Renovations on Logan County’s historic courthouse, which began in the fall of last year, are now complete and have cost the taxpayers just “a little less than $600,000,” says Logan County Judge Executive Logan Chick.
When it was announced that Logan would be among 18 counties selected to receive a new Justice Center, it forced the county government to start thinking about what it would do with one of its oldest landmarks now that the majority of its space was vacant, leaving only the judge executives offices.
The courthouse has been a center point for the community since its construction in 1904, surviving numerous changes and a few threats of destruction. Chick says the courthouse actually suffered from a bomb soon after it was built. Tearing down the old building has never been more than a fleeting thought as many have come out to save it in the past and would more than likely do so again.
Before the new Justice Center was built, the county received funding annually from the Administrative Office of the Courts (AOC) to help with maintaining the courthouse. However, when the judicial branches left the old for the new, so did those funds of approximately $150,000. Leasing out space in the historic courthouse became the common goal of the fiscal court to help subsidize the missing funding. This put the court on a fast track to renovating the structure, as the bathrooms were very outdated and the elevator needed an overhaul. The court could have never imagined once they began the project, the other, very costly things that would need to be dealt with.
When preparing the old building for newcomers, the project became somewhat of an albatross, as costs for renovations continued to climb. What started out as replacing some flooring, painting and making the bathrooms bigger, turned into chiseling out what seemed to be solid rock underneath the elevator, putting in new piping for the HVAC system throughout the entire building, and installing new carpet in the large courtroom. Before long, the small project turned into a massive overhaul leaving magistrates frustrated at facing new costs around every turn.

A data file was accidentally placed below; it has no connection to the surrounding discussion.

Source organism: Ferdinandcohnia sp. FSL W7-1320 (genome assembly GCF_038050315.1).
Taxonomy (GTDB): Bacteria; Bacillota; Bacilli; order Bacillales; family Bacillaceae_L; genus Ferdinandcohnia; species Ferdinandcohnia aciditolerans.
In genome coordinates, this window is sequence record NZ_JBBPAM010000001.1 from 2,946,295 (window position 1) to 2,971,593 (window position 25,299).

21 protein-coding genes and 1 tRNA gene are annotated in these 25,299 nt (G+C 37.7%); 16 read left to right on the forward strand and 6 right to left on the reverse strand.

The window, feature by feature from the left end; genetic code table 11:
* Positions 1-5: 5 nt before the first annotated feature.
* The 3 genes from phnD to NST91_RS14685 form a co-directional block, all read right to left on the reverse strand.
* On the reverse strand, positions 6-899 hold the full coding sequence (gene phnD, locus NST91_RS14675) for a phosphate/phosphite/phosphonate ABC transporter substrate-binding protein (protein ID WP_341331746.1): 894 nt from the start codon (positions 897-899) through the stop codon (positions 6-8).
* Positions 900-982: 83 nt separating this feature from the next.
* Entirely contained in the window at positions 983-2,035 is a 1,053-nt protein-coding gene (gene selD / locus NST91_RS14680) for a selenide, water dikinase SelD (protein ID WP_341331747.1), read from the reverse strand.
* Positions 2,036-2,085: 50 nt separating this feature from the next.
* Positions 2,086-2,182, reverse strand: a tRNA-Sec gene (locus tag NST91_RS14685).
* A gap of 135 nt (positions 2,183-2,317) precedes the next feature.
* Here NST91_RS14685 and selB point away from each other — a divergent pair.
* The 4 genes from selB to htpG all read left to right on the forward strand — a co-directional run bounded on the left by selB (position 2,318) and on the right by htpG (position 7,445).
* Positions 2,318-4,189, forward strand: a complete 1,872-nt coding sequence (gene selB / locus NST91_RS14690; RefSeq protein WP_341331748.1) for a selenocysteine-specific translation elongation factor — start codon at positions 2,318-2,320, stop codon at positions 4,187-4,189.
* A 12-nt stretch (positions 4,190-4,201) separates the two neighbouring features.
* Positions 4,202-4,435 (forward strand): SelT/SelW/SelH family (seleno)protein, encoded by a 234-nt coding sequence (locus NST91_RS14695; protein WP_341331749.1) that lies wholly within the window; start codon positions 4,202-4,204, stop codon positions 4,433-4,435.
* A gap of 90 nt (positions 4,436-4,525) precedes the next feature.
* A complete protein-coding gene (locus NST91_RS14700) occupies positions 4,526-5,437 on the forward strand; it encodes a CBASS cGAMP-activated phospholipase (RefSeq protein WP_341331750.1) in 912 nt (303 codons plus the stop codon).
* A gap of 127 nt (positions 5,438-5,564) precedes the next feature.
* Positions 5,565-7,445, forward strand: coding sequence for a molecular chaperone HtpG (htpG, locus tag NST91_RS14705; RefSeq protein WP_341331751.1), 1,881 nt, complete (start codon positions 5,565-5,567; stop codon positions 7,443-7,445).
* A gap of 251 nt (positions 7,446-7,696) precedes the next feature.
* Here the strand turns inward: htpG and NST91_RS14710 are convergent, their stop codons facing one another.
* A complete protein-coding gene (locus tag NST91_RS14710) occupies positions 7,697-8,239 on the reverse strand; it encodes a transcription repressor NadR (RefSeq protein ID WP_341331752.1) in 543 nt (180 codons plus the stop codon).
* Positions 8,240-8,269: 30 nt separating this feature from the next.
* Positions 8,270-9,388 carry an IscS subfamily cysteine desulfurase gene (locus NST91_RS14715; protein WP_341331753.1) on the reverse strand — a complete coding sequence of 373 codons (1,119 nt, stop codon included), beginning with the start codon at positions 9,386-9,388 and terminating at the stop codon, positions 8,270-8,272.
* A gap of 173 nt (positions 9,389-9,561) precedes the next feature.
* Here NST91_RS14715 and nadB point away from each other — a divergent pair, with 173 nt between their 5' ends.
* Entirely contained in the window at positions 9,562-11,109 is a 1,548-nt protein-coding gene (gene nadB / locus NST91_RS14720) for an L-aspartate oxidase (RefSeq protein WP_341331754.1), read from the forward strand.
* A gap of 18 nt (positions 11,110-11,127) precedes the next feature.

“I feel like this is something that had to be done. It was a necessity to do it if we were going to rent the building out,” said Judge Chick. “People asked about the restrooms and handicap accessibility and if they could use the meeting room. It was real important these things were done.”
Fiscal Court has leased out space to the County Attorney’s Office, Logan’s Child Support Division and the Logan County Tourist Commission. The could receives $32,000 a year from these deals.
Chick says the Kentucky Association of Counties (KACo) believes Logan County could be an example of how to turn an empty building into profit. “They said there are a lot of empty courthouses across the state that could do the same as Logan County by renting their empty space,” said Chick.
There is still space available to lease at the courthouse.